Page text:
Sometime while we were all sitting at home in our yoga pants and softest tees, our bunions rejoicing in slippered feet, someone, somewhere decided we should ditch our skinny jeans for mom jeans and that, after decades of parting our hair on the side, we must retrain our scalps to allow a center divide. Whoever you are, I’d like a word.

Oh, and shoulder pads are back. This is our payback for not wearing a bra for a year? Thank you, next!

In all seriousness, it’s time to get dressed again. It’s time to embrace waistbands and buttons, underwire and heels. Our pajama day-turned-year is over. We must put away the sweatpants and socks, pull up our big-girl panties and face the real world again in great fashion.

 Fashion Flop

The fashion industry responded to the pandemic-forced work-at-home lifestyle the only way it could: with trends including joggers, pajamas-as-clothes, athletic-wear styles, and sneakers but experts expect a pendulum-like swing as we return to our workplaces and social lives. 

The new roaring 20’s is expected to bring vibrant colors, bold patterns, and menswear-inspired tailoring into vogue. Ready to ditch your Zoom top and PJ bottoms for a new look? Here are some of the trends you can have fun with this spring and summer.

 Fashion Forward

Loungewear will remain around for the foreseeable future. Matching pajama sets, joggers with cropped tees, and sweatpants with hoodies are coming out of the home office and into social scenes.

Floral patterns will dominate. Like annuals emerging after a long winter underground, we can take to the streets again in fun flowery fabrics.

Sheer fabrics give a feminine and sexy contrast to some of the harsher men’s-wear looks we will see this year. A sheer blouse under a tailored vest, or a sheer skirt over leggings gives the soft and harsh contrast this season is all about.

Sequins are a nod to the original roaring 20’s and we will see sequin trims and details as well as fully-sequined pieces. Not just for a night out, we’ll see sequined loungewear, sequined bathing suits, and sequin-trimmed accessories.

Cropped everything. Cropped pants, tops, jackets…it all goes. If you can’t pull off a cropped top, try a cropped jacket over a sheer blouse. Cropped pants are in with straight, flared, or wide legs. 

Midi Skirts, falling midway between knee and ankle, skirts will be fuller, pleated, ruffled, or layered with sheer over opaque fabrics.

Boyfriend jackets are back. The oversized, menswear tailored, padded shouldered beast. Who wore it best, Seinfeld’s Elaine or Molly Ringwald in Pretty in Pink? Menswear in general will be big, with layers of tailored pieces– think button down under a vest or suitcoat.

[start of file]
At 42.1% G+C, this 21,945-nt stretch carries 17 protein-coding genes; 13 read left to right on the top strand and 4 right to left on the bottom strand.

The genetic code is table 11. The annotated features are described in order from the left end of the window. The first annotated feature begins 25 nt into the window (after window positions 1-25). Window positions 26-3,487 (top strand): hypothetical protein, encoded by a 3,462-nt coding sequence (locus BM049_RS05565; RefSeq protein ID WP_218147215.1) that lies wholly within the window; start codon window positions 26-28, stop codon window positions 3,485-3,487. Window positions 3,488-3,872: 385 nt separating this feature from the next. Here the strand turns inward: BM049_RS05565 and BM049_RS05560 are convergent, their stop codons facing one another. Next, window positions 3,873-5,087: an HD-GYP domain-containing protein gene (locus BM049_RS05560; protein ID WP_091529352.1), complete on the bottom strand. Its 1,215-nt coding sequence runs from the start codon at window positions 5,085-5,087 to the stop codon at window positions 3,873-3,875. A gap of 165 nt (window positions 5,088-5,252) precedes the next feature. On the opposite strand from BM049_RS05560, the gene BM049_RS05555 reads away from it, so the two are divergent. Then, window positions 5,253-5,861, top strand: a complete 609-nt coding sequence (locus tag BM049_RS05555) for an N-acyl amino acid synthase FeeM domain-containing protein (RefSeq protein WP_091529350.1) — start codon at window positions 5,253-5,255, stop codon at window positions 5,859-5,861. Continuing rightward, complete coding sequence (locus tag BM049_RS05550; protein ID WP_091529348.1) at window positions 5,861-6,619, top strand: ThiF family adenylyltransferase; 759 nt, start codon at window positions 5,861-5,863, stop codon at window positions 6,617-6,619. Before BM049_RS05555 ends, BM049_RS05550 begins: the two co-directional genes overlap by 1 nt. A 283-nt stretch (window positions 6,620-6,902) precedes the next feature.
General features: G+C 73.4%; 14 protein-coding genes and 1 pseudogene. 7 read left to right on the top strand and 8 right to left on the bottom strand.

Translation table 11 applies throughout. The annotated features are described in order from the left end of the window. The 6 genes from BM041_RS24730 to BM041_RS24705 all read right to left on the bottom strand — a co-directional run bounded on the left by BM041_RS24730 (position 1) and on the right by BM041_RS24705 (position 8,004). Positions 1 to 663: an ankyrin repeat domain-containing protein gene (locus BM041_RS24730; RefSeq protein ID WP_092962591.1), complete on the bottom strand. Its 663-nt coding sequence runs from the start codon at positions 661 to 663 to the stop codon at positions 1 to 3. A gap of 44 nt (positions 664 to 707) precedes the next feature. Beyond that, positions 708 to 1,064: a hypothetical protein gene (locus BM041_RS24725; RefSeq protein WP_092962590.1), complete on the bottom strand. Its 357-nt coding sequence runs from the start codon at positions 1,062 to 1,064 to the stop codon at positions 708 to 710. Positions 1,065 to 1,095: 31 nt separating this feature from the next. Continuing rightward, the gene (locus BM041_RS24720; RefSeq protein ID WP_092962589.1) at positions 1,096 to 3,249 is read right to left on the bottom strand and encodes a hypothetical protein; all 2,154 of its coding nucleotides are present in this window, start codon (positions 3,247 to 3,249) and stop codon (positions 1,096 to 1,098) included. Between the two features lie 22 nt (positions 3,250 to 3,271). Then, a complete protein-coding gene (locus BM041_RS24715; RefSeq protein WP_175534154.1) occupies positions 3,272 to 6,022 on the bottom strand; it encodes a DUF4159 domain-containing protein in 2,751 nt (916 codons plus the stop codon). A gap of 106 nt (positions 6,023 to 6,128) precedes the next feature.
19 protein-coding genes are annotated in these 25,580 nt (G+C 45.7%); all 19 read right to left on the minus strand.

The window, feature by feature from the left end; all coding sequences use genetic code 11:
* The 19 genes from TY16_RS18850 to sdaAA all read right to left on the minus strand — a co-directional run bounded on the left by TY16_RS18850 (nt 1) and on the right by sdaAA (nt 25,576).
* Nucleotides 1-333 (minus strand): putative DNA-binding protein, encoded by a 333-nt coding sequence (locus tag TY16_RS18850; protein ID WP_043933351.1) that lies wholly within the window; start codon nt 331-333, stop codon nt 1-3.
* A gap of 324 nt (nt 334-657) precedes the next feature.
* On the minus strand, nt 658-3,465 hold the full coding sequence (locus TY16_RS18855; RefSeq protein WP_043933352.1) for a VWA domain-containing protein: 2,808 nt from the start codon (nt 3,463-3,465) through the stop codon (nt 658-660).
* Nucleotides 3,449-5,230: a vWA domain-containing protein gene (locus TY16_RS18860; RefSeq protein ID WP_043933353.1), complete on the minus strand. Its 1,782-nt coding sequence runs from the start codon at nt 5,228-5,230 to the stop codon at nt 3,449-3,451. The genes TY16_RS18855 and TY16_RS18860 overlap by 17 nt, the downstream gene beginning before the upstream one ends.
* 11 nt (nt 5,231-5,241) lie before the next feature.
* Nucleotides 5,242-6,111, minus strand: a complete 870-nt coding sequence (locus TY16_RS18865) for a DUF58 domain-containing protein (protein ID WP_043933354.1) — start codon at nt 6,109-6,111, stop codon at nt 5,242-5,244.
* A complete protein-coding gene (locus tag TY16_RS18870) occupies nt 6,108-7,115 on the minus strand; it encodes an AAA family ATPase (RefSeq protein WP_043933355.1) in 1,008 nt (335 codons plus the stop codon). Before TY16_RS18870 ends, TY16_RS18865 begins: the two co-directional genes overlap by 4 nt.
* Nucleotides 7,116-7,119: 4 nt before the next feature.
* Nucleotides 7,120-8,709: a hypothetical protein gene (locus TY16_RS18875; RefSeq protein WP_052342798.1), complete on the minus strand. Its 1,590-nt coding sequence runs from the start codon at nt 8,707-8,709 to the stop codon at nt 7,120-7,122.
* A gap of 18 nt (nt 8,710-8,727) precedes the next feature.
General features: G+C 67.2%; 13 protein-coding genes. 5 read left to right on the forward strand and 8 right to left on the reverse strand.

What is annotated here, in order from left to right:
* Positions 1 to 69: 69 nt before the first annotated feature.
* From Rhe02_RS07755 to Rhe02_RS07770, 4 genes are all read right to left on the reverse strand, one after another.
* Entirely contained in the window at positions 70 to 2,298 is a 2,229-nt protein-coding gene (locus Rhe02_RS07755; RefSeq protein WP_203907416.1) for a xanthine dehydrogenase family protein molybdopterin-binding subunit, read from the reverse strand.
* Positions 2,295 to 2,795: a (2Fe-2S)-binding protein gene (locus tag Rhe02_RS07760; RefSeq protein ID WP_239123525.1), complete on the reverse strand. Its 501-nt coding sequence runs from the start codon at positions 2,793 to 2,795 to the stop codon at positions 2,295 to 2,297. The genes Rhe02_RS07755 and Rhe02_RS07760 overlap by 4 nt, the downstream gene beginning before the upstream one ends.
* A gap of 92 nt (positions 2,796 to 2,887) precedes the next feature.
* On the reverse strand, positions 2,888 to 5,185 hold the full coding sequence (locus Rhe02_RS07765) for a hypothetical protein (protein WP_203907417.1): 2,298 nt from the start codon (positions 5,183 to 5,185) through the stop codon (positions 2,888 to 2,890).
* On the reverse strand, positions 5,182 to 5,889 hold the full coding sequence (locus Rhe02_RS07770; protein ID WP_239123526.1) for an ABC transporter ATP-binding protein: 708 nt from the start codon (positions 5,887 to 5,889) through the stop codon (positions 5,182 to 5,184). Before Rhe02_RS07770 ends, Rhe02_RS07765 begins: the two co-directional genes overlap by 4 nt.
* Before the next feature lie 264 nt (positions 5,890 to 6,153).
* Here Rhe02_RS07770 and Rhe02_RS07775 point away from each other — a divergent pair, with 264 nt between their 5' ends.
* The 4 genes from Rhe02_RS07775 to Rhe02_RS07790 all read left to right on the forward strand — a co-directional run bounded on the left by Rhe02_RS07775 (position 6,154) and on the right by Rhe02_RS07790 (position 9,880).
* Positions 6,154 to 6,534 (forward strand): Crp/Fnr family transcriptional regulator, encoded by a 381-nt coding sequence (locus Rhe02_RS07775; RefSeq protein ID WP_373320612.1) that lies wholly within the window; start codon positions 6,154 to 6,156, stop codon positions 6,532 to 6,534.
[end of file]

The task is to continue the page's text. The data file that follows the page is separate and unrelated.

Color blocking in bold shades of purple, fuchsia, yellow, red, turquoise, and orange takes us back through the ages. Although first popular in the 1940’s, color-blocking peaked in the go-go dancing days of the 60’s and 70’s, but most of us will relate most to the early 1990’s. Don’t forget the matching hair scrunchie!

Vibrant colored handbags in canary yellow, mustard, red, electric blue, or orange will add a hue to your color-blocked outfits or a pop to your monochromatic outfits. Also look for fringed bags to make a comeback.

Ruffles– everywhere– ruffled sleeves, ruffled hems, ruffle detailing. On blouses, skirts, jackets, and even jeans, ruffles add a romantic contrast to the tailored menswear look.

Hide Your Quarantine Fifteen

I told you to put those skinny jeans away! Wide-leg and baggy jeans are here to help us hide our pandemic pounds. Baggy jeans with slouchy, too-long legs send a hip-hop vibe while cropped, wide-leg or flared jeans take us back to the 70’s.

As you make your way back into the fashion world and your work and social lives after the pandemic, take time to donate your unused or gently worn clothing so that those who lost their jobs or have gone without an income for months can take advantage of your kindness.

About Deb Ingram

Deb is a health coach and award-winning health and wellness writer covering plant-based nutrition, fitness, sustainable living, mental health and relationships. Deb also writes for the T. Colin Campbell Center for Nutrition Studies and manages YouOnPlants.com, helping people eat more veggies. She lives near her daughter in St. Petersburg, Florida, and travels often to Southern California to visit her son. Deb enjoys nature parks, restaurants with vegan options, movies, and the end of hurricane season.

View all posts by Deb Ingram